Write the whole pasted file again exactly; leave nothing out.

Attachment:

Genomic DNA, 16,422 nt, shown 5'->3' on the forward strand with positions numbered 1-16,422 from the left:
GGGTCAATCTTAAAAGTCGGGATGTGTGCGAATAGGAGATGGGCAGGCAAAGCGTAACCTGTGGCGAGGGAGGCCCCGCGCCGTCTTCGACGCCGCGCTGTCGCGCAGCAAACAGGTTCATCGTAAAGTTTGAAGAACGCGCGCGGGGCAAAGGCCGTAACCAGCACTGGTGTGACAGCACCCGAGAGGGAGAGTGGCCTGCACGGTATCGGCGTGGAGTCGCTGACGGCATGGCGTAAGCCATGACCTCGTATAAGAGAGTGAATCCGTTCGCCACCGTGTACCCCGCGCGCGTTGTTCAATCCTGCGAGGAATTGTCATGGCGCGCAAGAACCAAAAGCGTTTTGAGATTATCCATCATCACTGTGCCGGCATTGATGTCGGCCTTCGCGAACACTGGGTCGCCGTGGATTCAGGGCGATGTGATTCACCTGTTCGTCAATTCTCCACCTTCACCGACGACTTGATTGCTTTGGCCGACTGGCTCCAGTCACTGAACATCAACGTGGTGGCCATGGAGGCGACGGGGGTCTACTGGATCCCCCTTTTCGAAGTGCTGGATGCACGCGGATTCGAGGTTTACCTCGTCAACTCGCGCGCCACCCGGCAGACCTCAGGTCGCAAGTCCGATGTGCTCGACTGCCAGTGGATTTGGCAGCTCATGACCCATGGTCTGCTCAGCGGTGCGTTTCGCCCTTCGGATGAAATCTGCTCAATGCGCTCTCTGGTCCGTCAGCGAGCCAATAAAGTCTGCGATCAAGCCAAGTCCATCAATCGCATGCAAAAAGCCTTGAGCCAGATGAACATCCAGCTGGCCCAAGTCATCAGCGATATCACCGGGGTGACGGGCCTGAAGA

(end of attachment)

Genomic DNA, 16,422 nt, shown 5'->3' on the forward strand with positions numbered 1-16,422 from the left:
GGGTCAATCTTAAAAGTCGGGATGTGTGCGAATAGGAGATGGGCAGGCAAAGCGTAACCTGTGGCGAGGGAGGCCCCGCGCCGTCTTCGACGCCGCGCTGTCGCGCAGCAAACAGGTTCATCGTAAAGTTTGAAGAACGCGCGCGGGGCAAAGGCCGTAACCAGCACTGGTGTGACAGCACCCGAGAGGGAGAGTGGCCTGCACGGTATCGGCGTGGAGTCGCTGACGGCATGGCGTAAGCCATGACCTCGTATAAGAGAGTGAATCCGTTCGCCACCGTGTACCCCGCGCGCGTTGTTCAATCCTGCGAGGAATTGTCATGGCGCGCAAGAACCAAAAGCGTTTTGAGATTATCCATCATCACTGTGCCGGCATTGATGTCGGCCTTCGCGAACACTGGGTCGCCGTGGATTCAGGGCGATGTGATTCACCTGTTCGTCAATTCTCCACCTTCACCGACGACTTGATTGCTTTGGCCGACTGGCTCCAGTCACTGAACATCAACGTGGTGGCCATGGAGGCGACGGGGGTCTACTGGATCCCCCTTTTCGAAGTGCTGGATGCACGCGGATTCGAGGTTTACCTCGTCAACTCGCGCGCCACCCGGCAGACCTCAGGTCGCAAGTCCGATGTGCTCGACTGCCAGTGGATTTGGCAGCTCATGACCCATGGTCTGCTCAGCGGTGCGTTTCGCCCTTCGGATGAAATCTGCTCAATGCGCTCTCTGGTCCGTCAGCGAGCCAATAAAGTCTGCGATCAAGCCAAGTCCATCAATCGCATGCAAAAAGCCTTGAGCCAGATGAACATCCAGCTGGCCCAAGTCATCAGCGATATCACCGGGGTGACGGGCCTGAAGA